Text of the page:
“As to your own MS., I am quite sorry to perceive your unwillingness or fear to bring them out. I sincerely think you ought to do so, both for your own and the public’s
sake. I augur the best for them if only for this, that I cannot keep them from running in my head, crammed as it is with things very different. I told you I thought the
comedy very like those of Congreve, and quite equal to many of them; and as for the tale, I have the rocks and the tides, and the castle, and the lady-wife watching for her lord, and distracted by her vow, oftener before me than you may perhaps imagine. It may not possibly suit the trifling, superficial taste of the day; but it has the genius of the old romance, which I think we have too much banished, preferring the frippery of modern pictures of mere outside manners to imagination and mind. Pray think a little more about it, and at least consult Macready. I shall be glad to know the result.

“I am here still in my hollow-tree—a most comfortable one—caring nothing for the world, which I have outlived. Why should I, when I am absolutely so blessed by Heaven at home? How lucky, too, that I am fond of all our connexions who abound
about us, and make our retreat very pleasing. My
son is very welcome to all the cockneys and radicals of Herts. I never felt a real country gentleman before. Staffordshire for ever, says your obliged friend,

R. P. W.

“P.S.—Do you remember Lady Louisa Anson the day you dined with me? The Anson family are all going to have rare doings on her marriage, in a week or two, at Shugborough, her father’s fine place. Whether from philosophy or fear of rheumatism, I have declined going, but duly send my family and wife. Yet I should like it, for there will be many Lady Lauras there, though I fear not one Isabel.

“By the way, did I ever tell you who Isabel was? Partly (whether you believe it or not) ——; chiefly, however, Lady ——, the earl’s wife, whom I met in Nassau, and not a word too much for her.”

The “Lady Laura” and “Isabel” referred to in the postscript of the foregoing letter are two characters in “Illustrations of Human Life,” the latter one of the most exquisite creations of a pen that has never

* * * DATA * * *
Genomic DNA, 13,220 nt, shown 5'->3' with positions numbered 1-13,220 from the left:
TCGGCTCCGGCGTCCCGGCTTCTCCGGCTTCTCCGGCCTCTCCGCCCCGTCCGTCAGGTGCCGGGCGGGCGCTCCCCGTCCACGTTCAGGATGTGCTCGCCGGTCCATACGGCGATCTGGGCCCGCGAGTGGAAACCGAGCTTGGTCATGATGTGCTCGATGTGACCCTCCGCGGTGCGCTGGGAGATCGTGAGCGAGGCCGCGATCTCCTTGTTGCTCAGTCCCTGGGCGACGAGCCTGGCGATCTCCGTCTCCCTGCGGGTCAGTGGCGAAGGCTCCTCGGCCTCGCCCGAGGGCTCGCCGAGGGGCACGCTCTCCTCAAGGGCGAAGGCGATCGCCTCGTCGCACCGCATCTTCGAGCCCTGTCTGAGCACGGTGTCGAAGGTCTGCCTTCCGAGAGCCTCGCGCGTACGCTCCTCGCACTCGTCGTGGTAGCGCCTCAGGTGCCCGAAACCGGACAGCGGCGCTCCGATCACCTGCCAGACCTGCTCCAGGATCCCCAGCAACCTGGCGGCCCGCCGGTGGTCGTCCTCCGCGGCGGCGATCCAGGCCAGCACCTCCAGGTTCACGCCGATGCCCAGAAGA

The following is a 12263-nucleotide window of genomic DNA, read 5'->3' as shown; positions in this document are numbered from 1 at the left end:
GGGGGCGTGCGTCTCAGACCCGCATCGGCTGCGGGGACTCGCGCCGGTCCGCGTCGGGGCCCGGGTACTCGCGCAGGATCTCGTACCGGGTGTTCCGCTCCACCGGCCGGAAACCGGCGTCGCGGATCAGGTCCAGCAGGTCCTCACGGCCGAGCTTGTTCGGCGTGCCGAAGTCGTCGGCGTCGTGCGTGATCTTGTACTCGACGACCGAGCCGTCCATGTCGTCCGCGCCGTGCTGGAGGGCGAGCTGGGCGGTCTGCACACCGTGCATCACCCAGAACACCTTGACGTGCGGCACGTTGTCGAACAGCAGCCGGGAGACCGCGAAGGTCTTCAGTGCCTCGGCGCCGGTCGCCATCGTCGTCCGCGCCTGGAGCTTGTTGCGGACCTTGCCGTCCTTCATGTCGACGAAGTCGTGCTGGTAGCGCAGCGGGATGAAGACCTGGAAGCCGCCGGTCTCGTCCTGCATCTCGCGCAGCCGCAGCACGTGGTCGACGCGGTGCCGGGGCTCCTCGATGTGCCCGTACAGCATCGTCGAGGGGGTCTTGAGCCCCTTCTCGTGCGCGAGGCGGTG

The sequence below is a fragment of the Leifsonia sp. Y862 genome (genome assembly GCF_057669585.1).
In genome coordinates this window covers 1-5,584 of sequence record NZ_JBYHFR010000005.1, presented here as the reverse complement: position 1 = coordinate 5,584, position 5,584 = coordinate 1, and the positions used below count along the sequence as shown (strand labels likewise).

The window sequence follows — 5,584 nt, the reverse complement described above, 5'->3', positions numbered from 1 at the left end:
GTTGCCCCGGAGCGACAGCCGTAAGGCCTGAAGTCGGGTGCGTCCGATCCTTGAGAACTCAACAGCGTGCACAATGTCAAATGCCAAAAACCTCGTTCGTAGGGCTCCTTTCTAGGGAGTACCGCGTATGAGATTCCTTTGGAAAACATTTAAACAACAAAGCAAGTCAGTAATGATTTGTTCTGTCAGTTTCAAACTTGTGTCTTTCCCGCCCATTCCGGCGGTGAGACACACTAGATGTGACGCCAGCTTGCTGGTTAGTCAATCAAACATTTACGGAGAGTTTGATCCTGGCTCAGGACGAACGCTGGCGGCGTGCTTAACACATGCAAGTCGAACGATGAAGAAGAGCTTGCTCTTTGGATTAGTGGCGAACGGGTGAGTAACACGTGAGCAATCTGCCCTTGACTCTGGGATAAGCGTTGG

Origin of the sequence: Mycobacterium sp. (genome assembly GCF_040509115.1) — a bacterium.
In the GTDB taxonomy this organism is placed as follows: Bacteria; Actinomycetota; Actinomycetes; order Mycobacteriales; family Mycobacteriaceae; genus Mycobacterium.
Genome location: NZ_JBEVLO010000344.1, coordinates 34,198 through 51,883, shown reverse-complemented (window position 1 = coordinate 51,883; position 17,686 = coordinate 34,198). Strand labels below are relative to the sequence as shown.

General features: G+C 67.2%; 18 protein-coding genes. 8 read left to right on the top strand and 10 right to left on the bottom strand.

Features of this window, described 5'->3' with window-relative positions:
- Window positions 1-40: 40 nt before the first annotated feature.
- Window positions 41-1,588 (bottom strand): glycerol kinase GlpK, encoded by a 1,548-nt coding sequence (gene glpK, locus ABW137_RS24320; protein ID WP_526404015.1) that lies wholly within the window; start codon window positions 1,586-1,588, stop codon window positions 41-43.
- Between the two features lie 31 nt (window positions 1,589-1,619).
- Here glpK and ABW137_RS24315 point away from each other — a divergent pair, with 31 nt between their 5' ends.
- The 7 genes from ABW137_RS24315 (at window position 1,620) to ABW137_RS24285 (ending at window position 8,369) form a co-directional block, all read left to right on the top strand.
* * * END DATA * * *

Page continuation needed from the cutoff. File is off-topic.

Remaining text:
been surpassed (at all events, among prose writers) in its delineations of the female character. I do not know why I should leave the names of the living originals in blank; but I dare not print them without the permission of their owners, and should not obtain that permission if I were to ask it.

R. Plumer Ward to P. G. Patmore.
“Okeover Hall, Dec. 3, 1838.

My dear Patmore,—I wish, among the many benefits you have conferred upon me, you would tell me how to thank you as I ought, for I cannot do it myself. In human affairs, whatever it may be among the angels, I do not accede to the sentiment of Milton, that by owing we owe not—at best a sort of quibble; so that, unless you can teach me how to acquit myself, I must continue to owe.

“Meanwhile, all I can do is cordially to thank you. You have had a sad deal of trouble, but I know it will have been lightened by your good will. Like ‘Macbeth’ I can say—
“‘I know this is a joyful trouble to ye,
But yet ’tis one.’
You have, however, shown your skill in diplomacy admirably, and
Lord Palmerston would be glad of you, for much he seems to want able negotiators.

“You are most good in offering to superintend the proofs. Were the distance from this shorter, I would by no means think of imposing that additional burthen upon you; but after all the delays that have occurred, I am fearful of more; which certainly could not be avoided, where there is not time to answer a letter by return of post; so that if you are not tired out, my dear Patmore, I will thankfully accept your offer.

* * * * * *

“In all this I give you carte blanche, and only feel happy in having so able as well as so kind an associate.

“Though I have not said half enough, I will not say more, at present at least, than that I am most truly,